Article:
**Please note, this was originally posted to my Steemit blog. It’s a community that pays you in a crytpocurrency called steem to write posts. You can learn more about it over here. If you become a Steemit user (a Steemian) you can also vote and take part of contests that I host there. My user’s name over there is @homesteaders life**
The Season is Starting Now
Part of the philosophy over on TheModernHomestead.com is to “Grow Where You Are”. So let me give you a brief history. About 12 years ago, while serving as the assistant pastor of our church, I felt God’s leading to come to NW PA and plant a church. After about 2 years of traveling, telling others about our burden, and frankly, not receiving a lot of support, we moved to NW PA to start the church. We had 12.5 acres in Ohio that we left. It was our dream place in a lot of ways. A nice farm style house, a beautiful garage, out buildings and a barn for the pigs and horses along with rich soil! That house had hundreds of maples that we could tap, but I had never tapped maple trees and made syrup. I decided to start and I started pretty small and simple. I’m going to share a lot of pictures from then just to show you what we did. I may put some video in there too, but remember, this was a starting point. It’s where all good stories start… right where you are, just now.
First Things First… Gather Helpers!
Remember this was 10 – 11 years ago…
I’m going to show you how I started in this post and I’ll post later with how the set up evolved.
The mAple Team
This is why you need to GROW WHERE YOU ARE! This feels like yesterday to me. Don’t wait. You may have little minds to feed and teach, even if you’re in the grandparent stage! Let’s teach them and learn together! Because before you know it they turn into this
Christmas 2017 – Horse Drawn Wagon to get our tree
I can’t tell you how proud I am of this crew. They work hard they know so much more than I did at their age and they know the truths of our world, where their food comes from, how to grow gardens, make maple syrup, butcher animals, raise chickens, draw honey and the list goes on! Did I say GROW WHERE YOU ARE lately?
Second Gather Tools
These are the simple tools of my first foray into tapping maple trees for syrup. A cordless drill with 7/16 bit, and assortment of used spiles of different types bought at auction, some hooks, a hammer, my multitool and milk jugs. Circa 2008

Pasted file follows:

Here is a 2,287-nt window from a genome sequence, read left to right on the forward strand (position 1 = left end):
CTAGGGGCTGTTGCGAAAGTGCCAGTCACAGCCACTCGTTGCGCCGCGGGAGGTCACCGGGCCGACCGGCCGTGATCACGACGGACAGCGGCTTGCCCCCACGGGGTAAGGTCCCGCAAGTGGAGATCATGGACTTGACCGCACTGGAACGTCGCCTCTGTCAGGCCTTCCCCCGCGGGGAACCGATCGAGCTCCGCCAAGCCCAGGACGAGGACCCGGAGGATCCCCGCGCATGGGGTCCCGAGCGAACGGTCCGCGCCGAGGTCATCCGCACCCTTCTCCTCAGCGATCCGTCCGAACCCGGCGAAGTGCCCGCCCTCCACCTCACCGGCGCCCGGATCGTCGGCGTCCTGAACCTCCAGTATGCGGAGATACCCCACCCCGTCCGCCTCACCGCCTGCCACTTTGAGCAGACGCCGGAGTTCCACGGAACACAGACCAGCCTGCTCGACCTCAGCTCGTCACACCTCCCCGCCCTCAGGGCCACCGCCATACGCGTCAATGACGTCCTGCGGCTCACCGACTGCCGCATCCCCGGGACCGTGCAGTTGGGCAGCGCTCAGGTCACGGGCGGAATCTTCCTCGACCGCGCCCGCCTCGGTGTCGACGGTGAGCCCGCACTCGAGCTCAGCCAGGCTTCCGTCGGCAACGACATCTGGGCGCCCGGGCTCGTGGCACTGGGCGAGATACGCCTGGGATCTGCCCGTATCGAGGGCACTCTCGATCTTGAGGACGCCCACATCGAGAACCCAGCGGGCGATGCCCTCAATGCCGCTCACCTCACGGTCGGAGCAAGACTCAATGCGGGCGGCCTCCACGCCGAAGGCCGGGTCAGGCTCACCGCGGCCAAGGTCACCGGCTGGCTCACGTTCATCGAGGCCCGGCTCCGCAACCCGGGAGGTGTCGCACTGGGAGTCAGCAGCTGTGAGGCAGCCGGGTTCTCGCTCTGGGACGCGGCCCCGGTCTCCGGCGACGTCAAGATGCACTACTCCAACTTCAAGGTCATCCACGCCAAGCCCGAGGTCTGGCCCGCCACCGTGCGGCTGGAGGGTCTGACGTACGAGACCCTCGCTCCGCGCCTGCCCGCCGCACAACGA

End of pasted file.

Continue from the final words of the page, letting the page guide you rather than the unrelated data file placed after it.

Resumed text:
Third – Find a Maple!
The best way to find a maple tree for a new syrup maker is to find them in the fall when they have leaves on them and to spray paint them with a red dot! Otherwise, go online and read up on bark identification, etc. But even in winter you can usually find some old leaves on the tree.
Fourth – Tap it!
* Drill at a slight angle 10° – 15°*
Insert the tap and hammer it in
Laugh delightfully when the sap bursts forth
We used milk jugs. Cut a small hole and hang from that hole.
The milk jugs worked fine, the only draw back is you needed to check them multiple times a day because they would overflow quickly.
My excellent helper
* This was my first evaporator set up. *
The pan was a find at a clean up job that I helped my dad with probably in 2003 It was heavy stainless and had a drain in the middle. I had the drain welded shut and a draw tube with a ball valve welded on the side. The steel sheets I had laying around as scrap. The blocks and the 3 chimney tile were at the house when I bought it. I learned a lot on this about heat loss and transfer. First. I sent a lot of heat up that chimney because the steel didn’t allow a good transfer between it and the pan. I removed it eventually and heated the pan directly.
Finish it off
First year rewards
We finished ours off the first year on the stove. It worked… but I don’t recommend doing it inside. Sticky!
Eventually I bought a turkey fryer. PERFECT!
Start now, you don’t need to be a professional you just need to start!
GROW WHERE YOU ARE!
I’ll post some of my evolving methods in another post!